Sabotage in Space by Carey Rockwell

Sabotage in Space

A Tom Corbett Space Cadet Adventure

subjects: Science Fiction

Description

This, the seventh and final book in the “Tom Corbett” series by “Carey Rockwell” (whoever he was in real life) – is, like all of the “Tom Corbett” books, something special. It’s another tale of the three young men who serve in the Solar Guard as Space Cadets. It starts with cadet Roger, urm, nicking a study spool for use in a competitive exam – but that leads all of our cadets into a fight, and when they’re caught at that, a trial. In the midst of the trial they get assigned to duty on a Top Secret Projectile Project, and things go wrong there in ways at once related and impossible to connect. Someone is causing real menace to roost in the cadets’ lives, and the worst is still ahead . . .

Excerpt

Bong-g-g! Bong-g-g! Bong-g-g!–

With a hollow booming sound reminiscent of old eighteenth-and nineteenth-century clock towers, the electronic time tone rang out from the Tower of Galileo, chiming the hour of nine. As the notes reverberated over the vast expanse of Space Academy, U.S.A., the lights in the windows of the cadet dormitories began to wink out and the slidewalks that crisscrossed the campus, connecting the various buildings, rumbled to a halt. When the last mournful note had rolled away to die in the distant hills, the school was dark and still. The only movement to be seen was the slow pacing of the cadet watch officers, patrolling their beats; the only sound, the measured clicking of their boots on the metal strips of the slidewalks.

On the north side of the quadrangle near the Tower, a young watch officer paused in front of one of the dormitories and scanned the darkened windows of the durasteel and crystal building. Satisfied that all was in order, he continued on his lonely way. A moment later a shadowy figure rose out of the bushes opposite the dormitory entrance and stepped forward quickly and cautiously. Pausing on the slidewalk to stare after the disappearing watch officer, the figure was illuminated by the dim light from the entrance hall. He was a young man wearing the royal-blue uniform of a Space Cadet. Tall and wiry, with square features topped by a shock of close-cropped blond hair, he stood poised on the balls of his feet, ready to move quickly should another watch officer appear.

After a quick glance at his wrist chronometer, the young cadet darted across the slidewalk toward the transparent crystal portal of the dormitory. Hesitating only long enough to make certain that the inner hallway was clear, he slid the portal open, ducked inside, and sprinted down the hall toward a large black panel on the wall near the foot of the slidestairs. On the panel, in five long columns, were the name plates of every cadet quartered in the dormitory and beside each plate were two words, IN and OUT, with a small tab that fitted over one of the words.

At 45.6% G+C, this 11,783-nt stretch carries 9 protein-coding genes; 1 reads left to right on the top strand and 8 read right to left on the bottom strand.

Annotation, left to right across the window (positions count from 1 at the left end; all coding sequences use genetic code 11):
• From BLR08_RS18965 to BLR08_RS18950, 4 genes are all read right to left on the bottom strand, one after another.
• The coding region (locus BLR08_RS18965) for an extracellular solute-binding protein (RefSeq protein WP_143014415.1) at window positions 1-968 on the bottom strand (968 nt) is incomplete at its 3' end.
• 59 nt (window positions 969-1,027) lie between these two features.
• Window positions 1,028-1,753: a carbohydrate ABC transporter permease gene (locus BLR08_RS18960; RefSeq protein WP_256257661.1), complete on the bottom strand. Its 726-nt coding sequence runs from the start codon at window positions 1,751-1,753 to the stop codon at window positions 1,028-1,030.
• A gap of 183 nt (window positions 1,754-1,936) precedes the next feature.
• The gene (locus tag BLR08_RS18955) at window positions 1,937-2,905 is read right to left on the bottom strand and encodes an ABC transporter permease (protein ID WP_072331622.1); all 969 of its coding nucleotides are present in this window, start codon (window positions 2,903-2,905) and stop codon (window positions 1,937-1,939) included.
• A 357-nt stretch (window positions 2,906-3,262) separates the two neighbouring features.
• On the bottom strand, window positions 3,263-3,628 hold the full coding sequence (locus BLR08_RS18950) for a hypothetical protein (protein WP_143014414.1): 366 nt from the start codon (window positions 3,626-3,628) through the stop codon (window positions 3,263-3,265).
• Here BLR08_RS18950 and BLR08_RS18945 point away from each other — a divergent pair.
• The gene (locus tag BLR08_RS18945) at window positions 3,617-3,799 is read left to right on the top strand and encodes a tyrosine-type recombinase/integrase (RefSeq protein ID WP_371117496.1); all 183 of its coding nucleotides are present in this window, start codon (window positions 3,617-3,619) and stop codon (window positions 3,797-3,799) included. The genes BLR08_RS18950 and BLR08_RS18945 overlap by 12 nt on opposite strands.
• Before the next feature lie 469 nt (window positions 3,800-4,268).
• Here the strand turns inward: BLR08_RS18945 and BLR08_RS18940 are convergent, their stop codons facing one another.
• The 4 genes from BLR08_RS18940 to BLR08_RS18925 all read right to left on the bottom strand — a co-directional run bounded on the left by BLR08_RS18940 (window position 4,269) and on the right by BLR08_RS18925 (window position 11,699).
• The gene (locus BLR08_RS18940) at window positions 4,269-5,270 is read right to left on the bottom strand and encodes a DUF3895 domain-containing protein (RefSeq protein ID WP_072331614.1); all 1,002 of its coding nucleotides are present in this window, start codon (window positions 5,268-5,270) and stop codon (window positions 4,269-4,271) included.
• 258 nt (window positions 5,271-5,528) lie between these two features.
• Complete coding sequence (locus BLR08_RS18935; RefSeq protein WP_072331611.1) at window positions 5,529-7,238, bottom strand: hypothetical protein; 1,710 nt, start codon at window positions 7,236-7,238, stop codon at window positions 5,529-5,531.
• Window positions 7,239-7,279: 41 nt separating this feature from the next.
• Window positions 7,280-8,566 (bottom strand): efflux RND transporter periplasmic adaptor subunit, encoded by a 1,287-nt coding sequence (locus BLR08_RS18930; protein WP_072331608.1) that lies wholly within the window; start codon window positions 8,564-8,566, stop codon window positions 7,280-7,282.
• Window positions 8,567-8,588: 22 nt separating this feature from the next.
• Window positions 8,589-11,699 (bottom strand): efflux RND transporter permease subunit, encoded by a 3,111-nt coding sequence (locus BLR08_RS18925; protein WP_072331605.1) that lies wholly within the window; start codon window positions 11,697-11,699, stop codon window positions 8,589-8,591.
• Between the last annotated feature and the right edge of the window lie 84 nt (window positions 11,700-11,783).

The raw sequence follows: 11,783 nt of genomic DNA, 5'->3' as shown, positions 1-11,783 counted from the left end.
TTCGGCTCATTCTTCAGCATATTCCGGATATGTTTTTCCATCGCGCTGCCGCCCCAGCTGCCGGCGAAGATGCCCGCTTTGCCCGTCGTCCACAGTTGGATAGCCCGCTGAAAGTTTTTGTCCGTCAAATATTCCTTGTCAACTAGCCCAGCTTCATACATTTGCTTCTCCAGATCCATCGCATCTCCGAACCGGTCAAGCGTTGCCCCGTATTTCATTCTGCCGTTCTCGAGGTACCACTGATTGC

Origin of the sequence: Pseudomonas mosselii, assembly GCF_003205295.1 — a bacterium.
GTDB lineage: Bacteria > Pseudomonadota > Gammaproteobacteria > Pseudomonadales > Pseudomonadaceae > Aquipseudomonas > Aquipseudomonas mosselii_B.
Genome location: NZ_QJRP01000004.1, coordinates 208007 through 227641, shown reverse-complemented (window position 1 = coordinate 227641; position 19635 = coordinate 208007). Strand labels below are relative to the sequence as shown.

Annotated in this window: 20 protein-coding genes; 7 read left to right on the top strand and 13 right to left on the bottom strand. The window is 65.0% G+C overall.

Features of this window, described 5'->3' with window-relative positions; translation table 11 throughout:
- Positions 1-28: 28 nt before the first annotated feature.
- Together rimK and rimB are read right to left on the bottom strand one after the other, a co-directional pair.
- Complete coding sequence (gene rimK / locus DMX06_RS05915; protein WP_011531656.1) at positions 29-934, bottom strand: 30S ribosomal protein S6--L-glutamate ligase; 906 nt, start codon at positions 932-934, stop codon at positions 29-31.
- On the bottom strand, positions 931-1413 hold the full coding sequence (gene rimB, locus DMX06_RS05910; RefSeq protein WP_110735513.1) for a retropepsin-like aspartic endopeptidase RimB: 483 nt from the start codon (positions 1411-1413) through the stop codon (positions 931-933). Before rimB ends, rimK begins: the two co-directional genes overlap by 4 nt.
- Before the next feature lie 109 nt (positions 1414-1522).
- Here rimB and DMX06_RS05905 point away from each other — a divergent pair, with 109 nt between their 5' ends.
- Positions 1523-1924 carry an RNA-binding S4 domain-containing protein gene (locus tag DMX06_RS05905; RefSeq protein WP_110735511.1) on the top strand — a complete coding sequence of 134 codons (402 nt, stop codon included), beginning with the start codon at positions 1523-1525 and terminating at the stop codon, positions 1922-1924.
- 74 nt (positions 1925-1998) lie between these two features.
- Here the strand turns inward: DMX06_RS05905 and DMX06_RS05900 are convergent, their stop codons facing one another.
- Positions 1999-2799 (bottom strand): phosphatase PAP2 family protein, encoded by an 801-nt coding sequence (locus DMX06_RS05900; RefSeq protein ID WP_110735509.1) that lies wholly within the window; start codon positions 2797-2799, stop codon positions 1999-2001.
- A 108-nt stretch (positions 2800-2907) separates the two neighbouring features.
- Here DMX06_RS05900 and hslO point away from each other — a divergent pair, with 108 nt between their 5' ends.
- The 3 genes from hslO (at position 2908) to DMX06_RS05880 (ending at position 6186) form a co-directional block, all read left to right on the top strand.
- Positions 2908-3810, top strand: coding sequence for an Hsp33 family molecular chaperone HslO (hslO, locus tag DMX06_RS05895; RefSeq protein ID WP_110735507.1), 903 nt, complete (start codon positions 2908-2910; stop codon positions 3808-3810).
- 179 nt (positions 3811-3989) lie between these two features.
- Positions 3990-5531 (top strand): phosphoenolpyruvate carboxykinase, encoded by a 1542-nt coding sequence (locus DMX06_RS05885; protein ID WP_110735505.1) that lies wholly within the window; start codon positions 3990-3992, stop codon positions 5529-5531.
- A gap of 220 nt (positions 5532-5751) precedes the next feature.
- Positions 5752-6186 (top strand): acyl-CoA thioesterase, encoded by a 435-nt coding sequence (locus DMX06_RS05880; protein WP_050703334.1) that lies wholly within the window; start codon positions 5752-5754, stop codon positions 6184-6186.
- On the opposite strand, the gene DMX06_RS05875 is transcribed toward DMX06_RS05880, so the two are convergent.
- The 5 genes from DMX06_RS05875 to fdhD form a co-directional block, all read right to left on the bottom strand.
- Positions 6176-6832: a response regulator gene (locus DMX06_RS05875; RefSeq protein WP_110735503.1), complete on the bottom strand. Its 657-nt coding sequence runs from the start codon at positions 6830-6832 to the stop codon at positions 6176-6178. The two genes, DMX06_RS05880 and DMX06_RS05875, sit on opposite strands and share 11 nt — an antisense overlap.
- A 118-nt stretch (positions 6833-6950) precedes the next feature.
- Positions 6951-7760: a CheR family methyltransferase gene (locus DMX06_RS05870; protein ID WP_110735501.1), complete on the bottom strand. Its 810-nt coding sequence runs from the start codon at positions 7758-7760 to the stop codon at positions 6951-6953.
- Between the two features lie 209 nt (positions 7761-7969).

Out of the one hundred and fifty cadets in the dormitory, one hundred and forty-nine were marked IN. The slender, blond-haired cadet quickly made it unanimous, reaching up to the tab next to the name of Roger Manning and sliding it over to cover the word OUT. With a last final look around, he raced up the slidestairs, smiling in secret triumph.

In Room 512 on the fifth floor of the dormitory, Tom Corbett and Astro, the two other cadets who, with Roger Manning, made up the famed Polaris unit of the Space Cadet Corps, were deep in their studies. Though the lights-out order had been given over the dormitory loud-speaker system, the desk lamp burned brightly and there was a blanket thrown over the window. The boys of the Polaris unit weren’t alone in their disobedience. All over the dormitory, lights were on and cadets were studying secretly. But they all felt fairly safe, for the cadet watch officers on each floor were anxious to study themselves and turned a blind eye. Even the Solar Guard officer of the day, in charge of the entire dormitory, was sympathetic to their efforts and made a great deal of unnecessary noise while on his evening rounds.

His brown curly hair falling over his forehead, Tom Corbett frowned in concentration as he kept the earphones of his study machine clamped tightly to his ears and listened to a recorded lecture on astrophysics as it unreeled from the spinning study spool. As command cadet of the Polaris unit, Tom was required to know more than merely his particular duty as pilot of a rocket ship. He had to be familiar with every phase of space travel, with a working knowledge of the duties of all his unit mates.

Astro, the power-deck officer of the unit, paced back and forth between the bunks like a huge, hulking bear, muttering to himself as he tried to memorize the table of reaction times for rocket motors. Though the huge Venusian cadet was a genius at all mechanical tasks, and able to work with tools the way a surgeon worked with instruments, he had great difficulty in learning the theories and scientific reasons for all the things he did instinctively. Suddenly Astro stopped, looked at his chronometer, then turned to Tom.

“Hey, Tom!” he called. “Where’s that jerk, Manning?”

“Huh?” replied Tom, lifting one of the earphones from his ears. “What did you say, Astro?”

“Where’s Manning?” reiterated Astro. “It’s ten minutes after lights out.”

“He was going to get those study spools for us, wasn’t he?” mused Tom.

“He should’ve been back by now,” grunted the Venusian. “The library closed an hour ago. Besides, he couldn’t have gotten those spools. Every other cadet in the Academy is after them.”

“Well, he’s a pretty resourceful joker,” sighed Tom, turning back to the study machine. “When he goes after something, he gets it by hook or crook.”

This work is available in the U.S. and for countries where copyright is Life+60 or less.